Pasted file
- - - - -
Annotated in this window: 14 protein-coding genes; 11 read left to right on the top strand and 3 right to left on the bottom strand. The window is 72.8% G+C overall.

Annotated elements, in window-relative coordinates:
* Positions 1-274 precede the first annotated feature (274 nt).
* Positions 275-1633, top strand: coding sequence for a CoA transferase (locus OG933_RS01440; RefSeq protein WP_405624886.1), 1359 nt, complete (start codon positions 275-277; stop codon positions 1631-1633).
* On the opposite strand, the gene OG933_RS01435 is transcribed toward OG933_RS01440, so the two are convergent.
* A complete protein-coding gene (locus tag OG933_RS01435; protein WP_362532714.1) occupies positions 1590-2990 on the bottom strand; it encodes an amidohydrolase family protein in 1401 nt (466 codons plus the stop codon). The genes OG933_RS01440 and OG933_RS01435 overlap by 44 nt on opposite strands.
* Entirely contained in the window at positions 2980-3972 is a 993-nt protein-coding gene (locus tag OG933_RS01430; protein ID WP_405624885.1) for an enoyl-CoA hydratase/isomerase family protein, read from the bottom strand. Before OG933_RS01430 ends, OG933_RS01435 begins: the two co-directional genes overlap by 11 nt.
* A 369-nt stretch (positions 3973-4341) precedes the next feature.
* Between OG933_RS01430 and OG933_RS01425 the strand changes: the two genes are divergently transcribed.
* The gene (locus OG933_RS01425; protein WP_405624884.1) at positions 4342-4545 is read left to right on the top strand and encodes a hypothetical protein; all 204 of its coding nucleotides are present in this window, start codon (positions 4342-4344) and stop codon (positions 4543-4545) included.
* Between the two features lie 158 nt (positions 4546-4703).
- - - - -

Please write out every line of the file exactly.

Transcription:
Annotated in this window: 14 protein-coding genes; 11 read left to right on the top strand and 3 right to left on the bottom strand. The window is 72.8% G+C overall.

Annotated elements, in window-relative coordinates:
* Positions 1-274 precede the first annotated feature (274 nt).
* Positions 275-1633, top strand: coding sequence for a CoA transferase (locus OG933_RS01440; RefSeq protein WP_405624886.1), 1359 nt, complete (start codon positions 275-277; stop codon positions 1631-1633).
* On the opposite strand, the gene OG933_RS01435 is transcribed toward OG933_RS01440, so the two are convergent.
* A complete protein-coding gene (locus tag OG933_RS01435; protein WP_362532714.1) occupies positions 1590-2990 on the bottom strand; it encodes an amidohydrolase family protein in 1401 nt (466 codons plus the stop codon). The genes OG933_RS01440 and OG933_RS01435 overlap by 44 nt on opposite strands.
* Entirely contained in the window at positions 2980-3972 is a 993-nt protein-coding gene (locus tag OG933_RS01430; protein ID WP_405624885.1) for an enoyl-CoA hydratase/isomerase family protein, read from the bottom strand. Before OG933_RS01430 ends, OG933_RS01435 begins: the two co-directional genes overlap by 11 nt.
* A 369-nt stretch (positions 3973-4341) precedes the next feature.
* Between OG933_RS01430 and OG933_RS01425 the strand changes: the two genes are divergently transcribed.
* The gene (locus OG933_RS01425; protein WP_405624884.1) at positions 4342-4545 is read left to right on the top strand and encodes a hypothetical protein; all 204 of its coding nucleotides are present in this window, start codon (positions 4342-4344) and stop codon (positions 4543-4545) included.
* Between the two features lie 158 nt (positions 4546-4703).